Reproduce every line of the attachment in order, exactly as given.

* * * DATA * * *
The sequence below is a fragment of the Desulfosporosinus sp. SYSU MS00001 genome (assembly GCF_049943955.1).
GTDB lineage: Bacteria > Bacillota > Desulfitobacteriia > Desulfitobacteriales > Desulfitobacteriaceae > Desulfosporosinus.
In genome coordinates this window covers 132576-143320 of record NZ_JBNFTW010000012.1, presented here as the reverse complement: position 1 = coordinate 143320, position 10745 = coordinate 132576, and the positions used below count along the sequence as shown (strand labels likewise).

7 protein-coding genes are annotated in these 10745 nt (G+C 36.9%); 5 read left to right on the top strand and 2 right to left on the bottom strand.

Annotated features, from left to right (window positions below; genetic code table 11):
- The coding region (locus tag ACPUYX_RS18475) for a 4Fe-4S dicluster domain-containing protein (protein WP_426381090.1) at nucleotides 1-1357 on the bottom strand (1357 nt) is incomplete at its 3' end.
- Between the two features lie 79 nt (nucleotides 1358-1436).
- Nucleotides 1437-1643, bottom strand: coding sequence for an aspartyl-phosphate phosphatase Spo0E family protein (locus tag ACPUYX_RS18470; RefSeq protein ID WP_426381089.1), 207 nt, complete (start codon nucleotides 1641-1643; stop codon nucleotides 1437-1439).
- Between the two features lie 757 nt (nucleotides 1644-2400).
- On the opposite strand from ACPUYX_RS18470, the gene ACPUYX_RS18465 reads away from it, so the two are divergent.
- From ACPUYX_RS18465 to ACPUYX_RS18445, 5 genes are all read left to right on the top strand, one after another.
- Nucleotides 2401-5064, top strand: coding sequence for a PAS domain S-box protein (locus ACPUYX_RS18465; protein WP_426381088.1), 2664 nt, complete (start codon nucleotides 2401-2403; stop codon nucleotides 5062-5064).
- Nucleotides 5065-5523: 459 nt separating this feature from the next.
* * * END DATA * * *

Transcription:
The sequence below is a fragment of the Desulfosporosinus sp. SYSU MS00001 genome (assembly GCF_049943955.1).
GTDB lineage: Bacteria > Bacillota > Desulfitobacteriia > Desulfitobacteriales > Desulfitobacteriaceae > Desulfosporosinus.
In genome coordinates this window covers 132576-143320 of record NZ_JBNFTW010000012.1, presented here as the reverse complement: position 1 = coordinate 143320, position 10745 = coordinate 132576, and the positions used below count along the sequence as shown (strand labels likewise).

7 protein-coding genes are annotated in these 10745 nt (G+C 36.9%); 5 read left to right on the top strand and 2 right to left on the bottom strand.

Annotated features, from left to right (window positions below; genetic code table 11):
- The coding region (locus tag ACPUYX_RS18475) for a 4Fe-4S dicluster domain-containing protein (protein WP_426381090.1) at nucleotides 1-1357 on the bottom strand (1357 nt) is incomplete at its 3' end.
- Between the two features lie 79 nt (nucleotides 1358-1436).
- Nucleotides 1437-1643, bottom strand: coding sequence for an aspartyl-phosphate phosphatase Spo0E family protein (locus tag ACPUYX_RS18470; RefSeq protein ID WP_426381089.1), 207 nt, complete (start codon nucleotides 1641-1643; stop codon nucleotides 1437-1439).
- Between the two features lie 757 nt (nucleotides 1644-2400).
- On the opposite strand from ACPUYX_RS18470, the gene ACPUYX_RS18465 reads away from it, so the two are divergent.
- From ACPUYX_RS18465 to ACPUYX_RS18445, 5 genes are all read left to right on the top strand, one after another.
- Nucleotides 2401-5064, top strand: coding sequence for a PAS domain S-box protein (locus ACPUYX_RS18465; protein WP_426381088.1), 2664 nt, complete (start codon nucleotides 2401-2403; stop codon nucleotides 5062-5064).
- Nucleotides 5065-5523: 459 nt separating this feature from the next.